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Pakistan PM sees India ties normalising over time | ASHARQ AL-AWSAT English Archive 2005 -2017
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ISLAMABAD, (Reuters) – International diplomacy was defusing tension with India after the militant attack on Mumbai, and action against militant groups should reassure New Delhi, Pakistani Prime Minister Yousaf Raza Gilani said on Saturday.

Whereas prospects of a military confrontation between the nuclear-armed neighbours has receded in the two weeks since the slaughter of 179 people in Mumbai, India has said a four-year-old peace process is in jeopardy.

“Normalisation takes time,” Gilani told Reuters in an interview.

The United States has been at the forefront of intense diplomatic efforts to stop tension erupting into a full-blown crisis between two countries that have already fought three wars. “All our common friends and responsible statesmen are playing their important role in defusing the situation and I’m pretty sure that will work.”

Gilani said Pakistan was taking its own action against groups and people put on a U.N. terrorist list, and the chances of India resorting to air strikes against militant targets were remote. “I think India is equally responsible and they won’t. There is no fear of anything like that,” Gilani said.

Indian and U.S. officials have levelled accusations at Lashkar-e-Taiba, a jihadi organisation that fought Indian rule in Kashmir and, according to analysts, has had close ties to the Pakistani military’s Inter-Services Intelligence (ISI) agency.

Pakistan began raiding and shutting offices and schools of Jamaat-ud-Dawa (JuD) charity, linked to Lashkar, late on Thursday. Scores of activists have been detained.

The U.S. Security Council had put the charity and its head, Hafiz Saeed, on a list of individuals and organisations linked to al Qaeda and the Taliban late Wednesday.

Saeed, who has been put under house arrest, founded Lashkar, but quit it days before Pakistan banned it in 2002, but he stayed as head of the charity, raising funds and drawing recruits.

Saeed and the JuD have said they would go to the courts to remove the restrictions on their activities, the freeze of their bank accounts, and block on their travel.

Having seen the ineffectiveness of Pakistan’s past measures, and harbouring suspicion that security agencies have retained links with Lashkar and other groups, Indian officials privately doubt whether any decisive action will be taken this time.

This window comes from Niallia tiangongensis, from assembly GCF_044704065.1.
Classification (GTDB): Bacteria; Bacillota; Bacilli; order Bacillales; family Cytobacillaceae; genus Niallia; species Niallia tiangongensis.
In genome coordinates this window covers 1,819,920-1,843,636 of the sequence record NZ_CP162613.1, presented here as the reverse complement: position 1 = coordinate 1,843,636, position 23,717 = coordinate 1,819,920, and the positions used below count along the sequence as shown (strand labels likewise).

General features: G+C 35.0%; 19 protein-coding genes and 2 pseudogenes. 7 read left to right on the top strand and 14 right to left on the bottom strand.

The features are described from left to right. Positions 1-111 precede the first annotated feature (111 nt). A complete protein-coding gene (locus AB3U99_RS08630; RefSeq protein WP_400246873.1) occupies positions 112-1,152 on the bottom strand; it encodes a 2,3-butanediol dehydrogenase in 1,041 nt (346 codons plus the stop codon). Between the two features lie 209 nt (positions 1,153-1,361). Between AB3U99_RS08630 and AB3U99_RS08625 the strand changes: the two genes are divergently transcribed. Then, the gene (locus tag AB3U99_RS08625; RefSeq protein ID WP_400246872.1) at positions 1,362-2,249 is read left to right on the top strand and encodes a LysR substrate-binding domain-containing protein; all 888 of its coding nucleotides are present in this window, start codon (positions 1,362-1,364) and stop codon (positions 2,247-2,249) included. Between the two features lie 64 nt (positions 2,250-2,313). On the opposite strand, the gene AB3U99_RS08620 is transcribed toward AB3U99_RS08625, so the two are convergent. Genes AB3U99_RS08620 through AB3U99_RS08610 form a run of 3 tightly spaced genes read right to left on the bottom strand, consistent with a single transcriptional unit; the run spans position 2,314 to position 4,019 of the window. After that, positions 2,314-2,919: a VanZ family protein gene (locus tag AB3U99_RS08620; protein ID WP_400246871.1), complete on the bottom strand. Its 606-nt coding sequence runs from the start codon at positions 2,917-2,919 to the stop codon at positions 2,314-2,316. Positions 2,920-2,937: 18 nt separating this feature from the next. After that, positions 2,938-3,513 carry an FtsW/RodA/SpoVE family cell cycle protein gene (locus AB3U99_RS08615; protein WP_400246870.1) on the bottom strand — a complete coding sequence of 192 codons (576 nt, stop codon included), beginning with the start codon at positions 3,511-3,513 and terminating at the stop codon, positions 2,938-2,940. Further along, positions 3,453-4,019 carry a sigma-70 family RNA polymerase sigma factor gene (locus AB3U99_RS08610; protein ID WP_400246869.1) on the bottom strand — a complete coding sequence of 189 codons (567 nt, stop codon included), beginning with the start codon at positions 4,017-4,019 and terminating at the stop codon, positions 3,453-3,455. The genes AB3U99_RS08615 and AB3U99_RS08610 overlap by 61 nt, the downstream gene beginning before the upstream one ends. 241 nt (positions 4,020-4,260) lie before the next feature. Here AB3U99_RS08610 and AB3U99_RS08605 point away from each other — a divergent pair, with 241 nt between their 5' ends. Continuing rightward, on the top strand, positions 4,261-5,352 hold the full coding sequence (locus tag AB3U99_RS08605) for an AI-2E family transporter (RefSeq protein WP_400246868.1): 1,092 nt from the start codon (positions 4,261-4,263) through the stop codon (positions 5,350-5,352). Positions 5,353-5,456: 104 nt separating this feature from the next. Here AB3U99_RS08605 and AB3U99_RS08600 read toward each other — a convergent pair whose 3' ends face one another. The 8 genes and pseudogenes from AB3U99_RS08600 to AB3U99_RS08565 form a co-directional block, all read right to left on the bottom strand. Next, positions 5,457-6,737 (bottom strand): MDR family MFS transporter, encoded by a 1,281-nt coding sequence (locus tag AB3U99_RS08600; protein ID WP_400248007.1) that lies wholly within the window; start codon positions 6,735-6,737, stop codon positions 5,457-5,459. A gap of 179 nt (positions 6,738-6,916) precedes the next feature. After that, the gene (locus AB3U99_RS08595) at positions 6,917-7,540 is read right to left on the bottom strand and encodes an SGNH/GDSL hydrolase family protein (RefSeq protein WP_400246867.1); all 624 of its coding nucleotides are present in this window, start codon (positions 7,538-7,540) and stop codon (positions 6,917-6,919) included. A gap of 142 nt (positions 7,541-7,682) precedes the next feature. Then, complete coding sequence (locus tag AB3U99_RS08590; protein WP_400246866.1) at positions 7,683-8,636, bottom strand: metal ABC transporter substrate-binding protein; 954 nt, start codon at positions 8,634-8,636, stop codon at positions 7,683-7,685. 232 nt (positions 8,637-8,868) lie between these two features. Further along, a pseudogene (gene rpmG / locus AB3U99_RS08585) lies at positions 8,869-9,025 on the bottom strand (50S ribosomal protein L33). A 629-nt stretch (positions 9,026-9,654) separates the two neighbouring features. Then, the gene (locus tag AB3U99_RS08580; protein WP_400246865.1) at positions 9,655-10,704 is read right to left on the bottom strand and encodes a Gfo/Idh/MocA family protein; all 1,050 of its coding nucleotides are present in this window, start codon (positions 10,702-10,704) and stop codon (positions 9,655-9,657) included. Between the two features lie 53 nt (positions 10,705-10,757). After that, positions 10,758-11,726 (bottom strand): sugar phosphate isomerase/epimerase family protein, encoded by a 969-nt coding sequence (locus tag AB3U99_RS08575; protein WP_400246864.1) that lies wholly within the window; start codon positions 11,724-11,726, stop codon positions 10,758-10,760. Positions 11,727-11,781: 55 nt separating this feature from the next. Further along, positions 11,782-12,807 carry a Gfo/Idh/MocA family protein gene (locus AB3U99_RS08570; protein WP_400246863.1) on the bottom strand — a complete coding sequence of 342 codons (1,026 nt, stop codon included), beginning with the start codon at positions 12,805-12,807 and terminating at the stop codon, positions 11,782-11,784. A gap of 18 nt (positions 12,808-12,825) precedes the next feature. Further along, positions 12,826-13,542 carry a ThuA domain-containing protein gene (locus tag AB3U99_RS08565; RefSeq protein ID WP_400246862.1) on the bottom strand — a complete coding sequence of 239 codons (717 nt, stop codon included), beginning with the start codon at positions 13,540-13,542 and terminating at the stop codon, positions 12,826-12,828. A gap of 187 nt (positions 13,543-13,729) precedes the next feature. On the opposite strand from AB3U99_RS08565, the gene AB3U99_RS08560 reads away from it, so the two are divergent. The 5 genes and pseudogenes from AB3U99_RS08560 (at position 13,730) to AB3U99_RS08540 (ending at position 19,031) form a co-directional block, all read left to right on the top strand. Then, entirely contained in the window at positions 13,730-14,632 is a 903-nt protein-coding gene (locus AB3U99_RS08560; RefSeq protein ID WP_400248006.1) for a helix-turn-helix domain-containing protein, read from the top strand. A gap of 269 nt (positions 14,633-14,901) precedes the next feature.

Gilani said the latest crackdown on anti-Indian jihadi organisations would go beyond previous ineffective bans because U.N. resolutions gave the government a stronger legal position.

“Now … we have to act according to the United Nations resolutions,” Gilani said.

The government of General Pervez Musharraf banned Lashkar and Jaish-e-Mohammad shortly after the two groups were blamed for a raid on the Indian parliament in 2001. But analysts say those bans were a sham and Pakistan’s ISI allowed the militants to thrive in order to unleash them whenever they wanted to unsettle New Delhi.

Gilani said the insurgency in Indian Kashmir was indigenous, “not state-sponsored” and “nothing to do with Pakistan”.

Pressed on whether his government would act against armed groups based in Pakistan and fighting in Indian Kashmir, Gilani replied: “Certainly, if Pakistan soil is being used for any such activity … the law will take its own course.” He said India has yet to supply hard evidence of Pakistani links to Mumbai attack, but hoped this would be forthcoming when foreign ministers from both countries meet on Sunday in Paris on the sidelines of a conference on Afghanistan.

Gilani reiterated Pakistan’s position that anyone caught in Pakistan would be tried there also, and suspects wouldn’t be handed over to India.

“We will go according to our own law,” he said. “There is no such thing of handing over to India.” He also set out plans to snap links between Islamic charities and militant groups. He said charitable trusts and schools would be overhauled by the government, new boards of directors formed, and their work would be regularly monitored.

Gilani said the greatest threat to Pakistan was terrorism, and one of the root causes was economic.

Faced with an economic crisis, that the International Monetary Fund has papered over last month with a $7.6 billion loan, Gilani said he was looking for multilateral lenders and friendly governments to help Pakistan meet the challenges.

Potential donors are expected to meet next month in a “Friends of Pakistan” conference.